Mike, do you want to answer the --
MR. RANNEBERGER: Yeah, just let me -- of course.
On the AU force, so far we've committed $12 million to that, all of which has been dispensed, to get the monitors who are out there on the ground, we have about 120 African Union observers with 310, say, protection forces, so about 450, more or less, close to that. We have committed another $20.5 million, not yet spent but committed, ready to go, to support expansion of the African Union force. And, of course, both resolutions that we -- that we led in the United Nations call for endorsement of the African Union force and for support for that. We've been in close consultation also with the Europeans to help to mobilize additional funding and we expect the EU to be announcing something, probably in the not too distant future, and the Canadians have put forward $15 million U.S.
So, in fact, just this morning we were talking to President Obasanjo about how quickly the African Union can deploy the force, and what I can say is that the African Union is very committed to a rapid increase. What has happened so far is that the Government of Sudan has committed itself to accepting an expanded mission, but exactly how big that will be, what the mandate of it will be, that is something that the stars -- not been quite worked out with the Sudanese Government.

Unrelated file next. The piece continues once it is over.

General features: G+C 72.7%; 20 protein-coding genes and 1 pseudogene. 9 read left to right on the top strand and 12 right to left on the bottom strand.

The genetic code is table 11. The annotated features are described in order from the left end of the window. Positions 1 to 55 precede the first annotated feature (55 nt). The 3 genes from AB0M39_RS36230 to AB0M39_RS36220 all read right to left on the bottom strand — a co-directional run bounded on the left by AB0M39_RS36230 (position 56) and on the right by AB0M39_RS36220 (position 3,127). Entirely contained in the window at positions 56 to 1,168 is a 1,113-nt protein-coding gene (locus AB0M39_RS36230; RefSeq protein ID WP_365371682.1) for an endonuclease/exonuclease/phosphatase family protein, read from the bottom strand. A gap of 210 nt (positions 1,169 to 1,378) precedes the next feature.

QUESTION: While you're there --
MR. RANNEBERGER: Yeah.
QUESTION: Do Russia, Algeria and Pakistan -- you mentioned China extracting oil, Mr. Natsios did -- do they have commercial interests there, those three countries?
ADMINISTRATOR NATSIOS: There was a --
QUESTION: The reason I ask --
ADMINISTRATOR NATSIOS: Pakistan just took over the oil concessions of Chevron-Texaco. I don't know whether Algeria or Russia does, but Pakistan and China do. That's not secret information.
QUESTION: The Secretary did an interview and, surprisingly, said commercial interests motivated countries to not support the U.S. on genocide. He bracketed these four but he didn't pinpoint which, if all, or possibly all of the four, he is accusing.
ADMINISTRATOR NATSIOS: I don't know about the other two. I can tell you Pakistan and China clearly do have commercial interests.